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The Roanoke Rapids Parks and Recreation Department has a new mascot and is seeking the public’s help in naming the chipmunk.

Beginning Friday on its Facebook page the department will give the public the opportunity to vote on three pre-selected names or select a name of their own choosing.

The names selected by the department’s staff are Chippy, Cheeky and Champ.

The deadline for voting is September 3 and on September 4 the results of the polling will be announced and the critter will be named.

The department is already teasing the arrival of its new mascot with videos on its social media page and thus far it has been spotted at the Roanoke Canal Trail, taking a reading break at the library and as of this morning was seen at the Jo Story Center for Active Adults.

While both Assistant Parks and Recreation Director Kelly Manning and Jo Story Supervisor Thomas Goble are aware chipmunks aren’t native to the Roanoke Valley, people and children tend to like them “because they’re cute,” Goble said.

An entire backstory of how the chipmunk chose Roanoke Rapids has been written and will be released at the time his name becomes official.

The administrative side of choosing the mascot comes from the department having to come up with alternatives to camps and facilities shut down during the novel coronavirus pandemic. “The staff has been meeting for ideas that are out of the box,” Manning said.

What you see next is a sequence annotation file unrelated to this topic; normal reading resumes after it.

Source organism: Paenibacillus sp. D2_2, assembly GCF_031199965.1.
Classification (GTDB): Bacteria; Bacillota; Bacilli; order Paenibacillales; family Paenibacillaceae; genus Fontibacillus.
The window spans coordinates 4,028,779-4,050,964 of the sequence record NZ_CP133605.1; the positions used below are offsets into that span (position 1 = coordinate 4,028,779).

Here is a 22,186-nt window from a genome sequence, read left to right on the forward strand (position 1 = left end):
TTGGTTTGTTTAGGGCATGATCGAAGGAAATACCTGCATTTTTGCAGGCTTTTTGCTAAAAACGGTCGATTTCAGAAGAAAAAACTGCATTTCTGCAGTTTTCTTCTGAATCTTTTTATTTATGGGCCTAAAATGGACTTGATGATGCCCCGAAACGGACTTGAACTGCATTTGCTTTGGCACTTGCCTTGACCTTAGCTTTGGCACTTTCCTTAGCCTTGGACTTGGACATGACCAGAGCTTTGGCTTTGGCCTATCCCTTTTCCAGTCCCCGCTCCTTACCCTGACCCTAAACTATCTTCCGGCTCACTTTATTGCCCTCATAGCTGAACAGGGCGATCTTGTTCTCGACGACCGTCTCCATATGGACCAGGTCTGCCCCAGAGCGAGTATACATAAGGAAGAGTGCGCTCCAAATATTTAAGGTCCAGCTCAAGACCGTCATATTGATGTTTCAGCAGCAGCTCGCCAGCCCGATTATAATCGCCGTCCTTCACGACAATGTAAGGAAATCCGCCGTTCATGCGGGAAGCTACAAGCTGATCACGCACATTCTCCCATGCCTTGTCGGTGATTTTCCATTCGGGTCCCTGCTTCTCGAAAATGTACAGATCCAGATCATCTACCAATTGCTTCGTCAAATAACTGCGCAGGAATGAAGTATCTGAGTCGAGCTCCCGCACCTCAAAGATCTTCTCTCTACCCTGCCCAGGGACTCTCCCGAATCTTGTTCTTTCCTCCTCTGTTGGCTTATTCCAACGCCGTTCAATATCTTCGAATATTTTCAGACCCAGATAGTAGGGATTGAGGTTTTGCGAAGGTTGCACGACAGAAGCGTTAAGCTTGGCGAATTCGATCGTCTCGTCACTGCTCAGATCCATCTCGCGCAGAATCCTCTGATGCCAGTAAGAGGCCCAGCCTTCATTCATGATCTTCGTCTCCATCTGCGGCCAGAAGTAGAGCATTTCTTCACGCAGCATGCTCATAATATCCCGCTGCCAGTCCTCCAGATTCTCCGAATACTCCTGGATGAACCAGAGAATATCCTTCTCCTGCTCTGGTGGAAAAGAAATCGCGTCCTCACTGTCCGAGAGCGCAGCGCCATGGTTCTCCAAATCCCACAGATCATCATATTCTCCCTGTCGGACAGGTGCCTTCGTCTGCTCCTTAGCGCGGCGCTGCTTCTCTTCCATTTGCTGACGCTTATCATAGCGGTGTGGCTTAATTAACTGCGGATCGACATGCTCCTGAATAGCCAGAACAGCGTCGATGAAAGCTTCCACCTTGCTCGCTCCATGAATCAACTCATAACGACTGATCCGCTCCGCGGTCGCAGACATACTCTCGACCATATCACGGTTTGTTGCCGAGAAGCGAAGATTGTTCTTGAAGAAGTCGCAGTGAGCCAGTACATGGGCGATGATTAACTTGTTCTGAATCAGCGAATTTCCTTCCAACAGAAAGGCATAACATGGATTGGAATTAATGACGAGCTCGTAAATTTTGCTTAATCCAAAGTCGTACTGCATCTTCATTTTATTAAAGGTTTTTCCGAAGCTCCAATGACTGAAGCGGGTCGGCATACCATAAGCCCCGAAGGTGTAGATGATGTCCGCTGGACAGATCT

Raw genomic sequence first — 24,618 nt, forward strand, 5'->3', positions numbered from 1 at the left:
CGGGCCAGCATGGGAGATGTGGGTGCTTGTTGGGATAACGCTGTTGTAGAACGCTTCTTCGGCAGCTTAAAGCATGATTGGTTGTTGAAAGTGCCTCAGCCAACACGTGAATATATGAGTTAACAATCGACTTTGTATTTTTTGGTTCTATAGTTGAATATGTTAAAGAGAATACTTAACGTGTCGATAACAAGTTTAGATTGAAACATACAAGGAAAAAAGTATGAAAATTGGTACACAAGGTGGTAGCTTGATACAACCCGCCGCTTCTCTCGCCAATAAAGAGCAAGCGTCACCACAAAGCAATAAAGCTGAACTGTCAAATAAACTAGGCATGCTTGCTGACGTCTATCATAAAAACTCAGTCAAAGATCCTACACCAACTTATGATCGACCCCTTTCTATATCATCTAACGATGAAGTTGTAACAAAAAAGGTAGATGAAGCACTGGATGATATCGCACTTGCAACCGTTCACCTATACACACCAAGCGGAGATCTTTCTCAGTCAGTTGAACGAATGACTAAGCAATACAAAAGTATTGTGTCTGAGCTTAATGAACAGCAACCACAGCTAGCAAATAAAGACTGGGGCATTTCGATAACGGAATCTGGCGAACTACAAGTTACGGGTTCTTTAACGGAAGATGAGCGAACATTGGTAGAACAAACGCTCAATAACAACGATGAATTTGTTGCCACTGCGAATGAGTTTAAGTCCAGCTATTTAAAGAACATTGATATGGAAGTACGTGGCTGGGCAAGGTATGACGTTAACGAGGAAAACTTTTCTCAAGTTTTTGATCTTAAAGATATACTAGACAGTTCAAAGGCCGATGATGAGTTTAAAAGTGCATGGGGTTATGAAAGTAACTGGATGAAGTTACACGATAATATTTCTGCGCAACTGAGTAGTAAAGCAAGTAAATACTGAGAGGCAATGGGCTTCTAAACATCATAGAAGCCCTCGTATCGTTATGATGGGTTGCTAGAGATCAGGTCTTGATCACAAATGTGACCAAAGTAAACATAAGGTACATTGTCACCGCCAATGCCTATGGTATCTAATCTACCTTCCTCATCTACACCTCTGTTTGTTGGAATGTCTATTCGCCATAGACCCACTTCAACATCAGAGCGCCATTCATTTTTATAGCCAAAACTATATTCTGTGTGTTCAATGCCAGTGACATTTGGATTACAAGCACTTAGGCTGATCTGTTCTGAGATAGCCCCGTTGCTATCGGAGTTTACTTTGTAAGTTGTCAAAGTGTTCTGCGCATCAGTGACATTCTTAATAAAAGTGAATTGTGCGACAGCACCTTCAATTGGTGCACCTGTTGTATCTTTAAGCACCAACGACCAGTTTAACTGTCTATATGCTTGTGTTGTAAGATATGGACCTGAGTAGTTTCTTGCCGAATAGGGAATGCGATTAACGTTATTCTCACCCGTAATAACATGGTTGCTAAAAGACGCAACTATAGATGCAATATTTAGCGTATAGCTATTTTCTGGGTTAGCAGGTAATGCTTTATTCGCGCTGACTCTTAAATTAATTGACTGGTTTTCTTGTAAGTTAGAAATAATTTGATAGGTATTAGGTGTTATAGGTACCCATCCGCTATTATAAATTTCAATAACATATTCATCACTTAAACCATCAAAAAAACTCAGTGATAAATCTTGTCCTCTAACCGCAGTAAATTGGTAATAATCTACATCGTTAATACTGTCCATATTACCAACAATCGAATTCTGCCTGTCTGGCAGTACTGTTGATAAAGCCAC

One of the ways the mascot will be incorporated is through a kid’s club in which 6 through 10-year-olds will get a letter welcoming them to the club as well as birthday greetings. They will also get information twice a year on activities they can participate in.

Once things get back to normal, the chipmunk will appear at events such as the Easter egg hunt, the halloween carnival, Christmas parade and other events.

“All summer we’ve been trying to think way outside the box,” Goble said. “We’re trying to think of ways to get people outside and active and trying to get them to stay active.”

Each employee at the department has a specialization which has added to its creativity throughout the pandemic, Manning said. “They’ve come up with activities for the whole community.”